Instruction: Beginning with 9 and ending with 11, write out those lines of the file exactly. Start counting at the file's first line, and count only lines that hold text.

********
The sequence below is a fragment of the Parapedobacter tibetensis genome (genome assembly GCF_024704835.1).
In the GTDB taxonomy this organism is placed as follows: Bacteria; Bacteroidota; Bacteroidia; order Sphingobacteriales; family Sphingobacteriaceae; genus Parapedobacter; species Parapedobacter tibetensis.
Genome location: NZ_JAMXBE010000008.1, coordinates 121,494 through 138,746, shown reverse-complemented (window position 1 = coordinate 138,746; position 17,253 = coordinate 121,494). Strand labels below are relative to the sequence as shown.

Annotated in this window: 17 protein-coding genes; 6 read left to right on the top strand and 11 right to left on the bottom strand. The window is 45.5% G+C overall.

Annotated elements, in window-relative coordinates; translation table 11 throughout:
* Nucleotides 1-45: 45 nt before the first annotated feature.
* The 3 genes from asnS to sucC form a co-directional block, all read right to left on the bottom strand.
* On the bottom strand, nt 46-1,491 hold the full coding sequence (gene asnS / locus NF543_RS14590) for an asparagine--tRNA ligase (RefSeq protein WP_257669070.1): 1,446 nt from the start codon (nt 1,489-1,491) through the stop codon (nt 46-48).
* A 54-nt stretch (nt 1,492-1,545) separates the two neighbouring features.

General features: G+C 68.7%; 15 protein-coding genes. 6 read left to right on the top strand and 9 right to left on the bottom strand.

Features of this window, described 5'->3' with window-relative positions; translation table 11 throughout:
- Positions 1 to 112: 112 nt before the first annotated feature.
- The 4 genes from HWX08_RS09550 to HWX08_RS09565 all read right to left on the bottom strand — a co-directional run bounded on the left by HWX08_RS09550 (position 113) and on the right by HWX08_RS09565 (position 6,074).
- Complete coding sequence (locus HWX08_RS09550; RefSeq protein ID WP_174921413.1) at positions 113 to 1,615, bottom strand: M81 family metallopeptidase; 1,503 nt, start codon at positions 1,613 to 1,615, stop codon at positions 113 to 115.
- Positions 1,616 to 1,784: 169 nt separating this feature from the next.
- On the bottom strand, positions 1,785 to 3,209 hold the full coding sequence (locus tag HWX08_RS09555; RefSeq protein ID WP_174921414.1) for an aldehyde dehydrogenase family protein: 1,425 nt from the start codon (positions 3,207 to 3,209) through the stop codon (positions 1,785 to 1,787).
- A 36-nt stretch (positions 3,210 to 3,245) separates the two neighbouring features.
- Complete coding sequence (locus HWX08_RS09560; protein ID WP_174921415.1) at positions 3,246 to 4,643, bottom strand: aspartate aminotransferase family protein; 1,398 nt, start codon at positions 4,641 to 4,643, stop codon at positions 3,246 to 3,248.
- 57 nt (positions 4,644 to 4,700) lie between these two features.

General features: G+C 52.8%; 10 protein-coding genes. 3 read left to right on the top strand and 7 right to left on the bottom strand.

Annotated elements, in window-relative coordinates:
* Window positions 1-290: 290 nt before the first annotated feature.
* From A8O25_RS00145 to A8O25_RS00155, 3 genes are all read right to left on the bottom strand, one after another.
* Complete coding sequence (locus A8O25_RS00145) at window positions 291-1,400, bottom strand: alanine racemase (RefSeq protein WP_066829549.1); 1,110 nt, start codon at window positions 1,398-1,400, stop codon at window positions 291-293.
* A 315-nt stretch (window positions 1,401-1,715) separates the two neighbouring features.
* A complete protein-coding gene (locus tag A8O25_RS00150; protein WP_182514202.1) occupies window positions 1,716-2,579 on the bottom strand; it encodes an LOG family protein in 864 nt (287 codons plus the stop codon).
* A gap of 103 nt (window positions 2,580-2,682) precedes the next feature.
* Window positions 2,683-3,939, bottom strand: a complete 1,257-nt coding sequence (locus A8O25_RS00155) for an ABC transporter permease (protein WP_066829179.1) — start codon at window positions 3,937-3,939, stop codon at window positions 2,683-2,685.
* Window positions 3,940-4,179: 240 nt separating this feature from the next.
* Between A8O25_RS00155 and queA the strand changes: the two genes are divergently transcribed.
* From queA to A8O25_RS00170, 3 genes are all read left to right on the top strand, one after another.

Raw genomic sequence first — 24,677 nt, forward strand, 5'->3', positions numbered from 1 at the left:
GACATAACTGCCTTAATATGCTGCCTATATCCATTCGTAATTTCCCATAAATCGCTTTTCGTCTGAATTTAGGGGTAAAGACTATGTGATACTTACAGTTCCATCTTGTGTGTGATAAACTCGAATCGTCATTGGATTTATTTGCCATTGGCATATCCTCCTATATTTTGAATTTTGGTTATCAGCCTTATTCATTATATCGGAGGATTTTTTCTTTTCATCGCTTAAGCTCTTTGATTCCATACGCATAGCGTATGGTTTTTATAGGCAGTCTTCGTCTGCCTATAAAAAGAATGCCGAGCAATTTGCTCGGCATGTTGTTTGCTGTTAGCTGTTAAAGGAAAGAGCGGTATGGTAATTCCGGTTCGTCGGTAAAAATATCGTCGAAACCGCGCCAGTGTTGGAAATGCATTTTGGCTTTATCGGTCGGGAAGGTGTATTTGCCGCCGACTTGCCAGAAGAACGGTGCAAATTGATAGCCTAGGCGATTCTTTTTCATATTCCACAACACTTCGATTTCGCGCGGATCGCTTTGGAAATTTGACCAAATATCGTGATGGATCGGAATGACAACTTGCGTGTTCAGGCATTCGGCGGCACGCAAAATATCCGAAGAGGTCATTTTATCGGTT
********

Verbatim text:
* A 54-nt stretch (nt 1,492-1,545) separates the two neighbouring features.

General features: G+C 68.7%; 15 protein-coding genes. 6 read left to right on the top strand and 9 right to left on the bottom strand.

Features of this window, described 5'->3' with window-relative positions; translation table 11 throughout: